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XCOMP --  Hard Disk Controller
The controller consisted of two S-100 boards connected together with a cable at the top right of the board.  One board was used to interface with the hard disk(s) and connected to the hard disk via two cables. The other board actually processed the data and fed it to the system CPU via the S-100 bus. 

XComp HD Controller

This XCOMP hard disk controller was in fact a set of boards with a different drive interface board for each type of drive. It featured great operating power in a compact, two S100 PC board package. The micro-programmed data board processing was common to all controllers and operated with a second drive interface board. They efficiently control a wide variety of drives including the following HD interfaces:

•    SMD (Storage Module Drive
•    5440 or 2315 cartridge
•    ANSI disk bus
•    Shugart SA-1000
•    Shugart Technology ST-500

Additional interfaces could probably also be accommodated.

The board had the following features.

•    A custom micro-programmable processor to provides high performance.
•    Feature multibank writable control memory for ultimate flexibility.
•    Maximum data integrity was maintained with a separate header field for each disk sector.
•    Support software available for a number of popular operating systems, CP/M included.
•    Fault isolation software for controller testing runs on host computer.

The key to the XCOMP controller was its custom micro-programmable processor which controlled data transfers. Custom microcode, provided by XCOMP, was stored in writable control memory to accommodate specific drives. This approach generated three major advantages: easy adaptation to the myriad of drives by changing only the I/O driver software, simplified testing of the controller by fault isolation software run on the host computer, and very high performance.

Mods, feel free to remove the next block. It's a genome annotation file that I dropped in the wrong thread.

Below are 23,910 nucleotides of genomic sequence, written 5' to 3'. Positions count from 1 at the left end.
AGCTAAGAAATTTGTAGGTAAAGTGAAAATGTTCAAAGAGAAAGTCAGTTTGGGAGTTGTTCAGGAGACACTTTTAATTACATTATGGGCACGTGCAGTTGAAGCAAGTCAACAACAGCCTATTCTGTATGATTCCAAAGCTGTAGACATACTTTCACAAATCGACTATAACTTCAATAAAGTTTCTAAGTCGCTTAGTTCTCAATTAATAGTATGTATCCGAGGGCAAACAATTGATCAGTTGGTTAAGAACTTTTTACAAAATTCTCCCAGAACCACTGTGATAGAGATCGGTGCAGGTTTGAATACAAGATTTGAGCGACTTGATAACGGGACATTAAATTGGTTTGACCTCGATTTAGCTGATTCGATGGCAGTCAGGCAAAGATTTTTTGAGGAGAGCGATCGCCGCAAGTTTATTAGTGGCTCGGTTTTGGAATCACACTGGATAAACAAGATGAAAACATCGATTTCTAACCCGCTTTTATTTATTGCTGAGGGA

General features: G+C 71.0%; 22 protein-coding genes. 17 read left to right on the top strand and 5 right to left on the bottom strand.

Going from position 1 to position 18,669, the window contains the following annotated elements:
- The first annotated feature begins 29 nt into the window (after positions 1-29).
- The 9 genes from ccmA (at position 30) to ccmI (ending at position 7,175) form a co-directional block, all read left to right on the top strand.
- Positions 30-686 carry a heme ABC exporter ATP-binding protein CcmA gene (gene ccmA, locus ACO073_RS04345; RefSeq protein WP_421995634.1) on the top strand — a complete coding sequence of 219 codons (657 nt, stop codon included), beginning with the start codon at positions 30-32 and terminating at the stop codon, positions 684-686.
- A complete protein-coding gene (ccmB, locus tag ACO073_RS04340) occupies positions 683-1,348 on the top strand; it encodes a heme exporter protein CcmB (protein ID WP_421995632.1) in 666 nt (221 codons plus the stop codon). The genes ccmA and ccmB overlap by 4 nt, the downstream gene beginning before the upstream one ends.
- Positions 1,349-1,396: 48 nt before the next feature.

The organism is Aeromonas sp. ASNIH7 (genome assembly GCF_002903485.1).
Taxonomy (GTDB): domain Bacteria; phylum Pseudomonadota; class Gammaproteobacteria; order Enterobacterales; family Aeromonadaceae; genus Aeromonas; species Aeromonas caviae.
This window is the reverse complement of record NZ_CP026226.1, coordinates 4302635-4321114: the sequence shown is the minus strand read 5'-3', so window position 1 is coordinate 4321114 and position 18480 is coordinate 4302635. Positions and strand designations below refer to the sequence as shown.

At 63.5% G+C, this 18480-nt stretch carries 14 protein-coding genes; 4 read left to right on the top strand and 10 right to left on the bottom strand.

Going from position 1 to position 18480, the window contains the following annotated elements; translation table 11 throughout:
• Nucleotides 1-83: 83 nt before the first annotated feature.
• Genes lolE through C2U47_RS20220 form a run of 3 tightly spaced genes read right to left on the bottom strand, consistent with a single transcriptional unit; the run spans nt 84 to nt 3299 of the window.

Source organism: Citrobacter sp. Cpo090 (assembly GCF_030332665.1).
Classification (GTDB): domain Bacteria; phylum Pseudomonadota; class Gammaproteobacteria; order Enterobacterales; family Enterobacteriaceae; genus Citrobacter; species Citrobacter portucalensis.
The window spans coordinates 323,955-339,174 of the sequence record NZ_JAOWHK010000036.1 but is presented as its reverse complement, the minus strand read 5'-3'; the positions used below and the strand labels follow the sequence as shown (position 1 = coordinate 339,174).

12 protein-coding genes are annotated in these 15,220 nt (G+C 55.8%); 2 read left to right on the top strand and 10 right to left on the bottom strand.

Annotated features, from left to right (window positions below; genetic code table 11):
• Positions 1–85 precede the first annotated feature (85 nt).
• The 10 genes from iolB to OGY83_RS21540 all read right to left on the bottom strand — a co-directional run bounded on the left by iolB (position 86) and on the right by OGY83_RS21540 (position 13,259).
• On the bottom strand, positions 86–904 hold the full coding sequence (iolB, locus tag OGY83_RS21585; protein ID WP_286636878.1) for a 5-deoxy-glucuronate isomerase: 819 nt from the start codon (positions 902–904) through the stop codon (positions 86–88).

A sector format of separate header and data fields was used, each having sync and check characters. By testing the header for correct head, cylinder and sector before Reading and Writing on the data area, total data security was assured without the time consuming separate Read operations to determine correct head position. Average Read or Write operation latency time was only one-half revolution.

These controllers use a 256 byte sector format and had a full sector buffer. The logical sector format allowed interleaving which maximizes system performance. The design eliminated problems with interrupt response time and with bank switch systems under CP/M3 and MP/M operating systems. The buffer was used in "look ahead" mode for increased system performance.

•    Buffer size - 256 bytes
•    Disc data rate up to 10 MHz
•    8 BIT bus transfer
•    Capable of 6 MHz IEEE operation on S100
•    Separate header with 2 byte check code
•    I/O addresses - any 8 address block on even boundary
•    The board could be used in programmed I/O or interrupt mode
•    Interrupts could be jumper to any level
•    Interrupts were generated on seek and/or data transfer complete

XComp HD Sector Format

XComp actually had 4 variations of the above boards and software. They are referred to in the documentation as:-

SG/S    If you were using the above board with a Shugart 8" SA1000. (The extra pins on the top left accommodated the larger cable connector. I have an SA1000 and one day will try it out. The transparent cover where you can see the disk and heads is real neat!
ST/S    If you are using a 5" ST506 hard disk and the above board.

They also had a ribbon cable/board arrangement where the second board was in the disk drive rather than in the S-100 bus.

SG/S    If an 8" SA1000 was used with this arrangement
ST/R    If a 5: ST506 type drive was used.
The software supplied was extensive and very well done.  It's important to realize that the data processing board has its own microprocessor that needs to be fed specific "micro-code" to have it do something. Once these bytes of data are sent, the board comes alive and carries out the required function.   The board is completely I/O mapped using a block of 8 ports. The default  is 78H to 7FH.

XComp supplied source code to setup your system. Amongst the list was the following Z80 programs.

SAATS    Tests seek logic on the board
SAFMT    Format and verify the hard disk.
SAIOS     A BIOS driver for CPM V2.2
SAROM   An example of a bootstrap ROM based loader
SARDT    Random Read/Write diagnostic test
SARWT   Read/Write diagnostic test
XSBT      Test the onboard RAM buffer on the board.

I intend to extensively document this board/software in the future since it is the basic HD board I use in my own S-100 system using CPM+, CPM-86 and MS-DOS. This will however be a few months away.  For now I am just including the source code XComp supplied.

XComp HD Controller Files (.Zip Format)

The sales brochure for this controller can be obtained here.
The manual for this board can be obtained here
The schematic for the two above boards can be obtained here.
A short summary of XComp software can be obtained here.


This page was last modified on 10/25/2013